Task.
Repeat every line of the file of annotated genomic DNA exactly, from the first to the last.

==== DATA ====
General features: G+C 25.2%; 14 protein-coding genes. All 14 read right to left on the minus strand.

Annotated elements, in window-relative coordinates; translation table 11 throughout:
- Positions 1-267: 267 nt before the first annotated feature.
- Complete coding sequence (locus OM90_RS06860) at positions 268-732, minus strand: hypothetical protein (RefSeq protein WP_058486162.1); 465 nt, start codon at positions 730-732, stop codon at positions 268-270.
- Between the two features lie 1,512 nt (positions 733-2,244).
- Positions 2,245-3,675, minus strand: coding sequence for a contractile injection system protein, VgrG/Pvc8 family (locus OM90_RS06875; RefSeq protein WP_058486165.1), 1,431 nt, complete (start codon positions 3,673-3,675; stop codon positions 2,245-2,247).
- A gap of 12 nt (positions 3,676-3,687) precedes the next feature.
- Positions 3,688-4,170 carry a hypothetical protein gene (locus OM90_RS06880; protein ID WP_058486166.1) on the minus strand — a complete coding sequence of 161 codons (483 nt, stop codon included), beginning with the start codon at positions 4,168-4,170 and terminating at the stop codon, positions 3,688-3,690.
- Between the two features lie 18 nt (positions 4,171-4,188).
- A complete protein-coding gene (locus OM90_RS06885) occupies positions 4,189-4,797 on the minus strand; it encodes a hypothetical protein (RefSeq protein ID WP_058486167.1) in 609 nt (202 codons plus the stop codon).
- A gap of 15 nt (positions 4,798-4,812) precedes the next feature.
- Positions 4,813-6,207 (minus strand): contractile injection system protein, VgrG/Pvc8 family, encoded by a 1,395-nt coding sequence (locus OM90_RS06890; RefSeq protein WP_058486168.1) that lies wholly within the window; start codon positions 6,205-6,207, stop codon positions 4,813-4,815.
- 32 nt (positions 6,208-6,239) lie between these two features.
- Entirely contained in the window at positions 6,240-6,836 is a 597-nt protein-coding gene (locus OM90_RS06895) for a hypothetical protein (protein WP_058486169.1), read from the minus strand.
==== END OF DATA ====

General features: G+C 25.2%; 14 protein-coding genes. All 14 read right to left on the minus strand.

Annotated elements, in window-relative coordinates; translation table 11 throughout:
- Positions 1-267: 267 nt before the first annotated feature.
- Complete coding sequence (locus OM90_RS06860) at positions 268-732, minus strand: hypothetical protein (RefSeq protein WP_058486162.1); 465 nt, start codon at positions 730-732, stop codon at positions 268-270.
- Between the two features lie 1,512 nt (positions 733-2,244).
- Positions 2,245-3,675, minus strand: coding sequence for a contractile injection system protein, VgrG/Pvc8 family (locus OM90_RS06875; RefSeq protein WP_058486165.1), 1,431 nt, complete (start codon positions 3,673-3,675; stop codon positions 2,245-2,247).
- A gap of 12 nt (positions 3,676-3,687) precedes the next feature.
- Positions 3,688-4,170 carry a hypothetical protein gene (locus OM90_RS06880; protein ID WP_058486166.1) on the minus strand — a complete coding sequence of 161 codons (483 nt, stop codon included), beginning with the start codon at positions 4,168-4,170 and terminating at the stop codon, positions 3,688-3,690.
- Between the two features lie 18 nt (positions 4,171-4,188).
- A complete protein-coding gene (locus OM90_RS06885) occupies positions 4,189-4,797 on the minus strand; it encodes a hypothetical protein (RefSeq protein ID WP_058486167.1) in 609 nt (202 codons plus the stop codon).
- A gap of 15 nt (positions 4,798-4,812) precedes the next feature.
- Positions 4,813-6,207 (minus strand): contractile injection system protein, VgrG/Pvc8 family, encoded by a 1,395-nt coding sequence (locus OM90_RS06890; RefSeq protein WP_058486168.1) that lies wholly within the window; start codon positions 6,205-6,207, stop codon positions 4,813-4,815.
- 32 nt (positions 6,208-6,239) lie between these two features.
- Entirely contained in the window at positions 6,240-6,836 is a 597-nt protein-coding gene (locus OM90_RS06895) for a hypothetical protein (protein WP_058486169.1), read from the minus strand.